Pushing the limits of detection for proteins secreted from single cells using quantum dots†
Single cell analysis methods are increasingly being utilized to investigate how individual cells process information and respond to diverse stimuli. Soluble proteins play a critical role in controlling cell populations and tissues, but directly monitoring secretion is technically challenging. Microfabricated well arrays have been developed to assess secretion at the single cell level, but these systems are limited by low detection sensitivity. Semiconductor quantum dots (QD) exhibit remarkably bright and photostable luminescence signal, but to date they have not been evaluated in single cell secretion studies using microfabricated well arrays. Here, we used QDs in a sandwich immunoassay to detect secretion of the soluble cytokine tumor necrosis factor-α (TNF-α) from single cells. To enhance detection sensitivity, we employed two different strategies. First, we used a unique single QD imaging approach, which provided a detection threshold (180 attomolar) that was >100-fold lower than previously reported results using QDs. We also amplified QD binding to each captured TNF-α molecule using the bioorthogonal cycloaddition reaction between trans-cyclooctene and tetrazine, which further lowered detection threshold to 60 attomolar. This is 6 orders of magnitude more sensitive than organic fluorophores that have been used for single cell secretion studies, and far surpasses single molecule resolution within sub-picoliter microwells that are used to assess single cell secretion. Finally, single cell secretion studies were performed using phorbol 12-myristate 13-acetate (PMA) differentiated and lipopolysaccharide (LPS) activated U-937 cells. TNF-α secretion was detected from 3-fold more single cells using the QD-based method in comparison to rhodamine, which was accomplished by extending sensitivity into the range of ∼2 to 10 000 molecules captured per microwell. In future work, we will apply this technique to assess immune cell secretion dynamics under diverse stimuli and disease settings. We will also incorporate multiplexing capabilities to evaluate the secretome at the resolution of single molecules.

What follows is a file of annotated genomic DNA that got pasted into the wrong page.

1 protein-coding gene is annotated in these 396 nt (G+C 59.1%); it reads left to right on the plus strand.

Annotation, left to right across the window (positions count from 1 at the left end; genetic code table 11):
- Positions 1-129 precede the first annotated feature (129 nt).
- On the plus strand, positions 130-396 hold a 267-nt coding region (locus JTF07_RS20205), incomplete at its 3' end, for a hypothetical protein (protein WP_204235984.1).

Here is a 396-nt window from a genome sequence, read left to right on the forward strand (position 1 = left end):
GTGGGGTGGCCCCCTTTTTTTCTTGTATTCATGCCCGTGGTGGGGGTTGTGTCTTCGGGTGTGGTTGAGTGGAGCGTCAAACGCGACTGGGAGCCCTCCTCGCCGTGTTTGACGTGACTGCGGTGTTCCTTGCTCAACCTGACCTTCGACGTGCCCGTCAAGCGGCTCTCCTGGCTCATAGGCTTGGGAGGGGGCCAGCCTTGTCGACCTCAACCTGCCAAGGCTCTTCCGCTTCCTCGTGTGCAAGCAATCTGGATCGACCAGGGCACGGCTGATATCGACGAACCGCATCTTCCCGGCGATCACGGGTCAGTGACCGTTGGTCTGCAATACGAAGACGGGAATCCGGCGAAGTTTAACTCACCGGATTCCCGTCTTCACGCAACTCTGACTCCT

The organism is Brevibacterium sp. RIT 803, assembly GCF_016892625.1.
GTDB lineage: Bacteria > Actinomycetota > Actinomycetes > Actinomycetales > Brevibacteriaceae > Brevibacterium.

- This article is part of the themed collection: Next wave advances in single cell analyses